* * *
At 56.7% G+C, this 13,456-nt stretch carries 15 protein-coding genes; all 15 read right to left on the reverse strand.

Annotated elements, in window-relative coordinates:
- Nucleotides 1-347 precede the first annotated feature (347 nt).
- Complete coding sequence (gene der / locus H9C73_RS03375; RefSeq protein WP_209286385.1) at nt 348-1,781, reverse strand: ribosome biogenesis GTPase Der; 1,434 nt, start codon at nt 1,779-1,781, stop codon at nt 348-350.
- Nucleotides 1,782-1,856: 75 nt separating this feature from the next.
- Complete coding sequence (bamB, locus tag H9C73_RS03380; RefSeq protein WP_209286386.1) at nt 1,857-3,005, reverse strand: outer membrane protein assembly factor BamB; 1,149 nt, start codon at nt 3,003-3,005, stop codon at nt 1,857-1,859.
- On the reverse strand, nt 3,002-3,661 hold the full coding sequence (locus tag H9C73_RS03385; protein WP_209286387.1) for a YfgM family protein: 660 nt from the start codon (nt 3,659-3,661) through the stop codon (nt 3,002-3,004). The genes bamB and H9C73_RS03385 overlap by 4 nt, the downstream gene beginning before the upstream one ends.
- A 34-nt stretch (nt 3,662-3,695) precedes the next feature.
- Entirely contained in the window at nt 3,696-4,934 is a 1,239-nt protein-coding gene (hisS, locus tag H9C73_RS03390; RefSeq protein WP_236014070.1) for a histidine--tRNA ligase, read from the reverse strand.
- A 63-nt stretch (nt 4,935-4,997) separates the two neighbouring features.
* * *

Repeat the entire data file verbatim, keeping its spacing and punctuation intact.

At 56.7% G+C, this 13,456-nt stretch carries 15 protein-coding genes; all 15 read right to left on the reverse strand.

Annotated elements, in window-relative coordinates:
- Nucleotides 1-347 precede the first annotated feature (347 nt).
- Complete coding sequence (gene der / locus H9C73_RS03375; RefSeq protein WP_209286385.1) at nt 348-1,781, reverse strand: ribosome biogenesis GTPase Der; 1,434 nt, start codon at nt 1,779-1,781, stop codon at nt 348-350.
- Nucleotides 1,782-1,856: 75 nt separating this feature from the next.
- Complete coding sequence (bamB, locus tag H9C73_RS03380; RefSeq protein WP_209286386.1) at nt 1,857-3,005, reverse strand: outer membrane protein assembly factor BamB; 1,149 nt, start codon at nt 3,003-3,005, stop codon at nt 1,857-1,859.
- On the reverse strand, nt 3,002-3,661 hold the full coding sequence (locus tag H9C73_RS03385; protein WP_209286387.1) for a YfgM family protein: 660 nt from the start codon (nt 3,659-3,661) through the stop codon (nt 3,002-3,004). The genes bamB and H9C73_RS03385 overlap by 4 nt, the downstream gene beginning before the upstream one ends.
- A 34-nt stretch (nt 3,662-3,695) precedes the next feature.
- Entirely contained in the window at nt 3,696-4,934 is a 1,239-nt protein-coding gene (hisS, locus tag H9C73_RS03390; RefSeq protein WP_236014070.1) for a histidine--tRNA ligase, read from the reverse strand.
- A 63-nt stretch (nt 4,935-4,997) separates the two neighbouring features.